The Holzmarkt development, fronting the river Spree near Berlin’s Ostabahnhof station, is an unprecedented experiment in anarchic urban planning, and which was opened in May 2017. During the 1990s, the site was an industrial wasteland, which, like many other similar sites in Berlin, was requisitioned for creative reuse – in this case by Bar25, a legendary nightclub run by Juval Dieziger and Christoph Klenzedorf. When the site was eventually earmarked for redevelopment, its holding company SpreeUrban made plans for a new luxury development of high-rise office blocks. However, in 2012 this plan was shelved and the plot of land was put out for tender. In a bold move, Dieziger and Klenzedorf reclaimed the land with the help of Swiss pension fund Abendrot, who bought the site for €10million and then leased it back to a cooperative founded by Bar25 supporters.
Working with architects Hütten & Paläste in 2012-13, the central planning concept was for an urban village in which the structures and spaces were flexible enough to allow for a variety of possible uses and which could be extended and reworked in the future. The architects provided an ‘infrastructural backbone’ to the site – an agglomeration of several four-storey buildings made from pre-cast concrete elements that were purchased via a component catalogue. This was built for a variety of uses, including a carpentry workshop, music studios, a market and an event and practice space for a circus troupe. The rest of the site would be allowed to develop informally – self-build ‘huts’ and other structures would provide spaces for a range of small-scale uses, from artists’ studios to shops, cafes and bars.
Today, viewed from the other side of the river Spree in Berlin’s Kreuzberg district, the Holzmarkt presents a startling counter to what we normally expect of urban planning. Instead of the conventional order of high-rise developments, with their transparent glass façades and geometric purity, the Holzmarkt is a seemingly haphazard jumble of forms that seem to have little formal relationship to their function. Although the concrete structural frame of the core buildings can be found in almost any other multi-storey structure, here, it has been clad in a wild assortment of materials that seem deliberately anarchic in their refusal of formal and structural integrity. Brick vies with timber, corrugated metal, recycled rubber, and bare concrete painted with murals, the whole linked at different levels by metal and wooden walkways. This represents, in stark visual terms, the collision of the formal programme of architectural modernism and an emphasis on the concrete frame as a flexible container for users to fill as they wish: a fact that somewhat ironically recalls one of Le Corbusier’s earliest projects, Dom-ino House of 1914, in which the fledgling soon-to-be arch-modernist architect attempted (unsuccessfully) to make his fortune by selling two-storey concrete frames and letting buyers fill in their own walls.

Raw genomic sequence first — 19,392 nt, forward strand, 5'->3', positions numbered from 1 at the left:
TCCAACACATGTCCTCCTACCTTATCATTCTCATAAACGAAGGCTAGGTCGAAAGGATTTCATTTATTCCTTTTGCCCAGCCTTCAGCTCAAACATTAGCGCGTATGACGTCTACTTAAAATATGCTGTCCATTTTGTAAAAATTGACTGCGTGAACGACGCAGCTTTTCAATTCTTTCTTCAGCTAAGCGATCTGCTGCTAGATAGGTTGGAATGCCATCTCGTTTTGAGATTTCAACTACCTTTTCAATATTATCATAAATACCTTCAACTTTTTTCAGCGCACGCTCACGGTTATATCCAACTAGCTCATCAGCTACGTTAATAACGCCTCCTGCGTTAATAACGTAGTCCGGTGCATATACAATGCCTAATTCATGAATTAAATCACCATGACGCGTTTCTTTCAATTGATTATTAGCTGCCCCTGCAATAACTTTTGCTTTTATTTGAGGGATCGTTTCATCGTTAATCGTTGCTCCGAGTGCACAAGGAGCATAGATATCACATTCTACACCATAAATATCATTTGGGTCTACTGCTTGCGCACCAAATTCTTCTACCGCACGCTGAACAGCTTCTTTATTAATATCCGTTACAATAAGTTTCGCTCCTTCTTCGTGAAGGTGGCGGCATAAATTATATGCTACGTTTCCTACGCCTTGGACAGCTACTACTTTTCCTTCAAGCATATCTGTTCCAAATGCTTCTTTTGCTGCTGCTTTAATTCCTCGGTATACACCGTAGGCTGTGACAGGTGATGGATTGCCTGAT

As envisaged by the architects, a panoply of self-built structures have sprouted around the core infrastructure. Nearby is a stack of shipping containers repurposed as artists’ studios, one of which is clad in recycled beer cans. Further down towards the river are more informal structures, including the Ding Dong Dom theatre, a building made up of a timber frame supporting an almost continuous facade of salvaged windows. Smaller structures surround the performance arts venue – wooden verandas to shelter revellers, sheds functioning as cafes or smaller bars, and a haphazard assortment of street furniture to cater for crowds. Although the site has only one entrance – an artful ‘hole’ in a timber fence fronting the busy Holzmarktstrasse – it remains fully open to all and, noticeably absent, is any security.
The uniqueness of the Holzmarkt development stems from the way in which it has combined more formal aspects of urban planning with the spontaneity of creative practices that have come to define cities like Berlin in recent years. Although the idea of the ‘creative city’ has been criticized by some as just another way in which neoliberal elites use artists and other creatives to pave the way for inevitable gentrification, there are crucial ways in which the Holzmarkt development counters this. First, the site cannot be sold on at a profit, a move that clearly prevents landowner Abendrot from being enticed by the standard development model (and selling the site on to any conventional property developer). Second, the architecture itself is completely at odds with the urban futures envisaged by most property developers and municipal authorities: the loose functionality of the concrete frames, the porosity of inside and outside, and the collision of the formal and informal all resist the monolithic visions of profit-driven urban development. Naturally, there are drawbacks: there is currently no permanent housing on the site, which compromises the idea of the Holzmarkt as a self-sustaining microcosm; and its continuing evolution is dependent on an idealistic vision of creative practices continuing to flourish and provide revenue. Yet, perhaps such vulnerabilities are part-and-parcel of informal ways of making cities – unlike the firm, if ultimately illusory, assurances of endless profits for investors in the neoliberal city, there are no such guarantees when one makes the city for yourself.